A prolific creator over six decades, Le Corbusier (1887-1965) revolutionised the ways in which we inhabit spaces, reinventing the idea of the house, designing radical furniture, vast urban planning schemes and the design of whole cities. His use of open-plan spaces, terrace gardens, horizontal windows and light-filled interiors created iconic and immediately recognisable buildings, among them the Villa Savoye outside Paris, Chapelle Notre-Dame du Haut in Eastern France, L’Unite’ d’Habitation in Marseille and the Capitol Complex in Chandigarh, India. Richard Pare’s obvious delight in the detail and poetics of Le Corbusier’s architecture creates new and vital views of buildings which are so well known that they could easily lead to clichéd photography.
Konstantin Melnikov (1890-1974) was a Russian modernist architect whose work emerged during a period, of little more than a decade, when architects were endeavouring to establish a new architecture for a new age. The social ferment of the time made it possible for a handful of architects to design and build a number of structures that have had considerable influence on the architectural thinking of succeeding generations all over the world, in spite of the fact that the modernist experiment was snuffed out by the regime under Stalin. Even today, Melnikov’s buildings remain radical and innovative, revealing a courageous individualism that was both his genius and downfall.
Perhaps the most significant of Melnikov’s buildings was the house he built for himself, which also served as an experimental studio and a personal investigation into the idea of the house. Melnikov’s ingenious use of space, even within the confines of his very limited budget, is emphasised by Pare’s sensitive and subtle approach. His images of Melnikov’s house are especially poignant, becoming one of the final sets of images made during the life of Melnikov’s son, who gave over the majority of his life to defending his father’s legacy. The fate of the building remains precarious, locked in a battle of wills between members of the family, private interests and the government.
Carol Swords, Gallery Programmer, said “Richard Pare’s appreciation of Le Corbusier and Konstantin Melnikov’s work is shown by the care with which he creates his images. His photographs are completely enveloping, leading to suspended disbelief, as one is transported momentarily to their settings. Pare’s comprehensive quest to document these modernist architects’ careers has led him to create memorable work which is not to be missed.”
PM Gallery – Visitor Information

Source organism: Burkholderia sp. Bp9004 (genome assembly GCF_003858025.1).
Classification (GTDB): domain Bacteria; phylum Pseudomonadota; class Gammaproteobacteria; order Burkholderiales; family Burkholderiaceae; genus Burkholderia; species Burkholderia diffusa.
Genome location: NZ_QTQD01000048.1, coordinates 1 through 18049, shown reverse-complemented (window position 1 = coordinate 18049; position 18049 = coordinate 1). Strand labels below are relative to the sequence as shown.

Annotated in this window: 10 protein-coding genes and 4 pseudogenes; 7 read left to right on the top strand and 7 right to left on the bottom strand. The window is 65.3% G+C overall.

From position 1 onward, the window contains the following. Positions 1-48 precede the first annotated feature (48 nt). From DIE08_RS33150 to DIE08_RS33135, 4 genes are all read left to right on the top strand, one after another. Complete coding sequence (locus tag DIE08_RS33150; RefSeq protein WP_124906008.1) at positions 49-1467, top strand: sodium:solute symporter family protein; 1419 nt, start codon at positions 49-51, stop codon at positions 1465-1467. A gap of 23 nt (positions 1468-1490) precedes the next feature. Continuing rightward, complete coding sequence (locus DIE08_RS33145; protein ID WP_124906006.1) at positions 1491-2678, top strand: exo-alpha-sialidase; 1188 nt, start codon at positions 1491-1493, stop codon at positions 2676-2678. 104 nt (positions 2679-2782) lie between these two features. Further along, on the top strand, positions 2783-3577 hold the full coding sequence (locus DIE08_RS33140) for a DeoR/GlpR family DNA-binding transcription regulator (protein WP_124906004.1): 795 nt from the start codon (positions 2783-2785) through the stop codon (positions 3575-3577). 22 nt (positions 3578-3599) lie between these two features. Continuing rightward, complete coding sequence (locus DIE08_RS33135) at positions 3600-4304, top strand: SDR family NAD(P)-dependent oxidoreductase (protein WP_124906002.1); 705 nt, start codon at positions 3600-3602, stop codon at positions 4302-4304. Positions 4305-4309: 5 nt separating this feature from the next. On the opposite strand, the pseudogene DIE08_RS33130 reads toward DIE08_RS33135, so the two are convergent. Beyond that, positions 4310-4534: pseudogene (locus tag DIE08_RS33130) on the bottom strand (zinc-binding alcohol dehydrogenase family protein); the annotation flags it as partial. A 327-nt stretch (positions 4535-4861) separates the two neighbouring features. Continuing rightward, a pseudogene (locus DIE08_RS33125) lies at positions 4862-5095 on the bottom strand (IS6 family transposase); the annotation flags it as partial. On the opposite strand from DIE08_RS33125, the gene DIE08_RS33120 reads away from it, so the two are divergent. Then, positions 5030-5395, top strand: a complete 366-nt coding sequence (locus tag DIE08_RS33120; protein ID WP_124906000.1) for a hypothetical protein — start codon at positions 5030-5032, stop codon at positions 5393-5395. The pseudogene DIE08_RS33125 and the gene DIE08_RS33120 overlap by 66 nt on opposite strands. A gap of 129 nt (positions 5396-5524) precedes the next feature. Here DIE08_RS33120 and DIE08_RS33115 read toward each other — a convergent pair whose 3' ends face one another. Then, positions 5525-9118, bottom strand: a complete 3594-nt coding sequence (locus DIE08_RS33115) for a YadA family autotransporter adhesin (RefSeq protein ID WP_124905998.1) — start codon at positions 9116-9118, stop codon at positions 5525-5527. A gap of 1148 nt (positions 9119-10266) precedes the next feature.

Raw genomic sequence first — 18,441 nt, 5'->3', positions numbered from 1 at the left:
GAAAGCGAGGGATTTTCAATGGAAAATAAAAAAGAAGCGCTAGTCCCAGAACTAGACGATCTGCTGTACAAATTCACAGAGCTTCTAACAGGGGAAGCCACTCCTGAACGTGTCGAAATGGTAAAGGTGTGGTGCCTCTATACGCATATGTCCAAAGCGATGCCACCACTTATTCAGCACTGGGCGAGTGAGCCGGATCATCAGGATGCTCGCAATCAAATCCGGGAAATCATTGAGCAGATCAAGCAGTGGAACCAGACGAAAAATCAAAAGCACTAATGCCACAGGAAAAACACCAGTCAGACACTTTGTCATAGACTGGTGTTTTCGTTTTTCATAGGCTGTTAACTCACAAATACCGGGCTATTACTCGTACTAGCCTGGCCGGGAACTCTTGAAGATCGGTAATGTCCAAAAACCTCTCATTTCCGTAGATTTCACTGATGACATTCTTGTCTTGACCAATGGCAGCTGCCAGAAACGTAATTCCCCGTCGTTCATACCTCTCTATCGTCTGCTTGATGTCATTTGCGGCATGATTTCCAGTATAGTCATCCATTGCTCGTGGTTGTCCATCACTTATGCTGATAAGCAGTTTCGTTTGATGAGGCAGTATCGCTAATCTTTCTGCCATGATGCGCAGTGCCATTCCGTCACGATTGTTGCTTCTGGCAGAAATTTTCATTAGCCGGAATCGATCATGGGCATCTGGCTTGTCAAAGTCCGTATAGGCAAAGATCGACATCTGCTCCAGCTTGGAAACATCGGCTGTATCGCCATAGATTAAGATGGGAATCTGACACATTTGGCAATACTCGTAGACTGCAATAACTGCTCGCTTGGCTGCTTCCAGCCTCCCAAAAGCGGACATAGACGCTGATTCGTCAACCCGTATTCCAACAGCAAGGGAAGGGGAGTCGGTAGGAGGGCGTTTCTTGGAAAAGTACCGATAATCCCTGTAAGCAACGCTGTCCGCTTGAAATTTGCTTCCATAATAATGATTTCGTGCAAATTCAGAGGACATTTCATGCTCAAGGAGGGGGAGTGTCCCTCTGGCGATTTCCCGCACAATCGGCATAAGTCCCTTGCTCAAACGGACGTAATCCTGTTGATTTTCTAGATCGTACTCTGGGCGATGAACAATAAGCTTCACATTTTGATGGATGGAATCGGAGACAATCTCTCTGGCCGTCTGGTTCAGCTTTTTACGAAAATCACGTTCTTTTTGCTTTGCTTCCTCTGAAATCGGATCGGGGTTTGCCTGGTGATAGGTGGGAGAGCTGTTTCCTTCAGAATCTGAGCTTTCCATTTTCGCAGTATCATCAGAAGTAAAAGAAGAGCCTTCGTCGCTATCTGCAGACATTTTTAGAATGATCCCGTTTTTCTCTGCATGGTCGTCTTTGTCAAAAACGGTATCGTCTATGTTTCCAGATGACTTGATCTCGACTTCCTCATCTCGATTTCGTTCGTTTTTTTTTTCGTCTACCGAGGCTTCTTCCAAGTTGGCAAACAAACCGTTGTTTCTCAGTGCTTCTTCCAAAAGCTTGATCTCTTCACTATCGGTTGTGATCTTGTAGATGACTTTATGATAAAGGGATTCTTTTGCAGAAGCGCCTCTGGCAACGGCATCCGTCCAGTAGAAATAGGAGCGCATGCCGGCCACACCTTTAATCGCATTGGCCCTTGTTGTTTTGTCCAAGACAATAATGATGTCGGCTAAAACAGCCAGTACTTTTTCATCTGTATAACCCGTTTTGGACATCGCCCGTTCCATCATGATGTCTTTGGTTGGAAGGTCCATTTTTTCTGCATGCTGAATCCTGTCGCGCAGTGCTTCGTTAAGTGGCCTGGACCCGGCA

Admission is free to all visitors.
PM Gallery & Pitzhanger Manor, Walpole Park, Mattock Lane, Ealing, London W5 5EQ
Opening Times: Tuesday-Friday 1-5pm; Saturday 11am-5pm; Closed Sunday & Monday.
FREE Gallery Tour: 2pm, Saturday 11 February 2012. Please join us for an informal tour of the exhibition with curator Gaia Persico. No need to book.
Further visitor information www.ealing.gov.uk/pmgalleryandhouse 020 8567 1227
Travel: Trains & tube to Ealing Broadway. Buses 207, 65 & 83.
The Project – Pitzhanger Manor, Ealing
JHA is working together with Jestico + Whiles to prepare proposals for the restoration and reinterpretation of Pitzhanger Manor (des. by Sir John Soane and George Dance the Younger) for Ealing Council.
Located adjacent to Walpole Park, Ealing, the Manor sits within landscaped gardens. Features in the landscape include a brick and flint entrance archway (grade I listed), a rustic bridge (grade II* listed) and a carved stone bench boundary wall (both grade II listed).
The grounds are connected to the wider parkland with a small lake.
Pitzhanger Manor – Soane Masterpiece to be Transformed
Pitzhanger Manor and Walpole Park in the London Borough of Ealing.
The nationally important Grade-I-listed building, designed by Sir John Soane and George Dance the Younger, will be sensitively restored and transformed into a world-class museum by Jestico + Whiles + Julian Harrap Architects.
Pitzhanger Manor Exhibition : PM Gallery, Ealing, London
Location: Walpole Park, London, England, UK
Contemporary London Architecture Designs
London Building Designs – chronological list
London Architectural Tours – tailored UK capital city walks by e-architect
Major project by Julian Harrap:
New Homes in Southall, Borough of Ealing, west London
Architects: Assael Architecture
image courtesy of architecture office
New Southall Housing
Comments / photos for the Pitzhanger Manor & Walpole Park – PM Gallery London page welcome